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Yankees place slumping Gary Sanchez on injured list with left groin strain

Gary Sanchez of the Yankees strikes out during

Gary Sanchez of the Yankees strikes out during the eighth inning against the Rays at Yankee Stadium on July 15. Credit: Jim McIsaac

MINNEAPOLIS — Gary Sanchez felt more discomfort than pain the night before and that, he hoped, might be an indication he could avoid a stint on the injured list.

It was not the case.

An MRI taken on Sanchez Wednesday revealed a Grade 1 strain of his left groin, putting him on the IL for the second time this season.

“In the scale of strains, it’s minor, which is somewhat good news, but still it’s going to be some time,” Aaron Boone said before his team played the third and final game of its series against the Twins. “We’ll just kind of see how these next few days, how the next week unfolds and how he’s healing and when he gets to start back up baseball activities. But I don’t want to put a timeline or anything like that on it in these early days. We’ll see how he responds.”  

Catcher Kyle Higashioka was recalled from Triple-A Scranton/Wilkes-Barre as a corresponding roster move. In need of bullpen insurance after Tuesday’s wild 14-12 victory in 10 innings over the Twins, the Yankees also optioned Jonathan Holder to Scranton and recalled lefthander Nestor Cortes Jr.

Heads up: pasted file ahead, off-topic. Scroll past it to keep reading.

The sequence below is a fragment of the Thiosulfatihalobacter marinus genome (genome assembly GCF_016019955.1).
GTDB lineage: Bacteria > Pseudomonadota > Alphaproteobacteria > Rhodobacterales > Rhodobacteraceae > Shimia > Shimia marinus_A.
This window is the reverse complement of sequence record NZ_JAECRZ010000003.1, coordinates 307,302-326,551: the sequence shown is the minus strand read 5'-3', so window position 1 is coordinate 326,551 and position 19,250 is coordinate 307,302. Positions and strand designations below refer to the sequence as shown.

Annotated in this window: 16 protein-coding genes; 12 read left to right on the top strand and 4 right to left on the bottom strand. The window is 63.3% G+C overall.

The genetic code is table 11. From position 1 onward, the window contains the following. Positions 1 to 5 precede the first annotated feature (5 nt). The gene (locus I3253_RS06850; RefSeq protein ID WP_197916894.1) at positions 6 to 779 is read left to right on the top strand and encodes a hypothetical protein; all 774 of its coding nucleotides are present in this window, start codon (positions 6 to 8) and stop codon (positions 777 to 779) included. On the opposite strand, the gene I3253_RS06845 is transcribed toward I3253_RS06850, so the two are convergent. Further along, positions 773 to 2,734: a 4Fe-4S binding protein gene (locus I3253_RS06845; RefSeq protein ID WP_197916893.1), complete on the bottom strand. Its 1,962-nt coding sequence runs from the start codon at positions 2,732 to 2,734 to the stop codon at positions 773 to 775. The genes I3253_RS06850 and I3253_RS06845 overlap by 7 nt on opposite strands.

Sanchez, in the midst of the worst slump of his season — 7-for-his-last-68 with 20 strikeouts and just one homer since June 23 — suffered the injury while trying to beat out a double-play that ended the seventh inning Tuesday.

“I felt it after I stepped on the base,” Sanchez said through his translator. “Felt kind of like a cramp. It’s nothing like what I had last year.”

Sanchez spent two stints on the IL— then called the disabled list — in 2018 because of a right groin strain. It was part of an overall lousy season in which Sanchez played only 89 games in which he hit .186/.291/.406 with 18 homers and 53 RBIs.

Sanchez, who has 24 homers, seemed to have put those numbers completely behind him with this season’s first half, one in which he was voted into the AL’s starting lineup for the All-Star Game in Cleveland.

Sanchez’s recent slump brought his season slash line to .229/.299/.508 – he was at .273/.339/.634 as recently as June 23 – and that skid mostly coincides with the June 30 game in London against the Red Sox, when he was forced from the game with a jammed left thumb.

The catcher and the Yankees insisted he was healthy but the questions persisted as the slump continued.

“I’m convinced he’s healthy,” Boone said  on Monday. “I do feel like he’s getting his ‘A’ swing off a lot but when he gets a pitch that when he’s going good he puts in play with authority, he’s fouling that pitch off. And maybe he’s expanding the strike zone a little bit more than usual right now. I’ve talked to him about just focus on having a good at-bat and not chasing a result because you’ll drive yourself crazy if you do that.”

For the foreseeable future, the catching duties, Boone said, will be essentially split between Austin Romine, who started Wednesday night, and Higashioka.

“Probably Higgy tomorrow and then you might see them alternate when we’re in Boston,” Boone said. “We’ll kind of see how it unfolds but I think you’ll see a lot of both.”  

Thar would not be a surprise as the 29-year-old Higashioka, a seventh-round pick in 2008, has a lot of supporters throughout the organization.  

“Higgy is really an elite receiver,” Boone said. “Great hands behind the plate. We feel like, even though with Gary being down is a blow, we feel like in Higgy we have a guy capable of not only filling in but a guy capable of coming up here and thriving and having an impact on us winning games on both sides of the ball.”

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